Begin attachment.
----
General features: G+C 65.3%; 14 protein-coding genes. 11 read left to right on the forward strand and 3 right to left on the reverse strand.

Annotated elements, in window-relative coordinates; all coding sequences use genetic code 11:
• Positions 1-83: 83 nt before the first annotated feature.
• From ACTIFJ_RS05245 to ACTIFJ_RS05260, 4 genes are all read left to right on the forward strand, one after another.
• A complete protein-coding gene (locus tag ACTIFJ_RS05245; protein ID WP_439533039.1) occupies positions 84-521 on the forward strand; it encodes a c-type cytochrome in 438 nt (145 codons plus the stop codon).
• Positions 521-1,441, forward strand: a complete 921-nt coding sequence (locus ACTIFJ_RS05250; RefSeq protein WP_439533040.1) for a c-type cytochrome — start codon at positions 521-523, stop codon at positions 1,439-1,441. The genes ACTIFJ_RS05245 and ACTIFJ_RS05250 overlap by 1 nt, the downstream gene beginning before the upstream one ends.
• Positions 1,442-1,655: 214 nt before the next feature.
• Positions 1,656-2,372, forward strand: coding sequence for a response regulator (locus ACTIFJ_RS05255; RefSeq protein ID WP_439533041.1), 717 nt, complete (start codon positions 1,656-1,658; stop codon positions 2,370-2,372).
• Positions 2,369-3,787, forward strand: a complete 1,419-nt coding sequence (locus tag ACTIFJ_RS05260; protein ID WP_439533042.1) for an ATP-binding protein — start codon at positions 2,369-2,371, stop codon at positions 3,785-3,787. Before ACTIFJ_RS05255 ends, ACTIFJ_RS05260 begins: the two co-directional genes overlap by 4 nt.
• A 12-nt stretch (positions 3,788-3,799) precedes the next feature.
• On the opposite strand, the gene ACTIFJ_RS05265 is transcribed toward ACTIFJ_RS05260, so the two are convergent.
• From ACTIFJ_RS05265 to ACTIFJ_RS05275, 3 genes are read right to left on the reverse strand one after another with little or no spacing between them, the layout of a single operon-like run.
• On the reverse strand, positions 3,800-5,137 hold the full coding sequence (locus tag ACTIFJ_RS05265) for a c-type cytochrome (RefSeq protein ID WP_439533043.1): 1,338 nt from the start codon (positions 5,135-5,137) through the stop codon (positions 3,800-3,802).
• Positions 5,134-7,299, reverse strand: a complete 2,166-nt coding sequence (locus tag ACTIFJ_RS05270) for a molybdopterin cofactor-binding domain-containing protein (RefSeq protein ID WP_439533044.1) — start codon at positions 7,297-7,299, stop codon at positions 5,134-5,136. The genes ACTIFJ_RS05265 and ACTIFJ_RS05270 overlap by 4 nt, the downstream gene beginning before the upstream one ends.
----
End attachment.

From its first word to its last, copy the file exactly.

General features: G+C 65.3%; 14 protein-coding genes. 11 read left to right on the forward strand and 3 right to left on the reverse strand.

Annotated elements, in window-relative coordinates; all coding sequences use genetic code 11:
• Positions 1-83: 83 nt before the first annotated feature.
• From ACTIFJ_RS05245 to ACTIFJ_RS05260, 4 genes are all read left to right on the forward strand, one after another.
• A complete protein-coding gene (locus tag ACTIFJ_RS05245; protein ID WP_439533039.1) occupies positions 84-521 on the forward strand; it encodes a c-type cytochrome in 438 nt (145 codons plus the stop codon).
• Positions 521-1,441, forward strand: a complete 921-nt coding sequence (locus ACTIFJ_RS05250; RefSeq protein WP_439533040.1) for a c-type cytochrome — start codon at positions 521-523, stop codon at positions 1,439-1,441. The genes ACTIFJ_RS05245 and ACTIFJ_RS05250 overlap by 1 nt, the downstream gene beginning before the upstream one ends.
• Positions 1,442-1,655: 214 nt before the next feature.
• Positions 1,656-2,372, forward strand: coding sequence for a response regulator (locus ACTIFJ_RS05255; RefSeq protein ID WP_439533041.1), 717 nt, complete (start codon positions 1,656-1,658; stop codon positions 2,370-2,372).
• Positions 2,369-3,787, forward strand: a complete 1,419-nt coding sequence (locus tag ACTIFJ_RS05260; protein ID WP_439533042.1) for an ATP-binding protein — start codon at positions 2,369-2,371, stop codon at positions 3,785-3,787. Before ACTIFJ_RS05255 ends, ACTIFJ_RS05260 begins: the two co-directional genes overlap by 4 nt.
• A 12-nt stretch (positions 3,788-3,799) precedes the next feature.
• On the opposite strand, the gene ACTIFJ_RS05265 is transcribed toward ACTIFJ_RS05260, so the two are convergent.
• From ACTIFJ_RS05265 to ACTIFJ_RS05275, 3 genes are read right to left on the reverse strand one after another with little or no spacing between them, the layout of a single operon-like run.
• On the reverse strand, positions 3,800-5,137 hold the full coding sequence (locus tag ACTIFJ_RS05265) for a c-type cytochrome (RefSeq protein ID WP_439533043.1): 1,338 nt from the start codon (positions 5,135-5,137) through the stop codon (positions 3,800-3,802).
• Positions 5,134-7,299, reverse strand: a complete 2,166-nt coding sequence (locus tag ACTIFJ_RS05270) for a molybdopterin cofactor-binding domain-containing protein (RefSeq protein ID WP_439533044.1) — start codon at positions 7,297-7,299, stop codon at positions 5,134-5,136. The genes ACTIFJ_RS05265 and ACTIFJ_RS05270 overlap by 4 nt, the downstream gene beginning before the upstream one ends.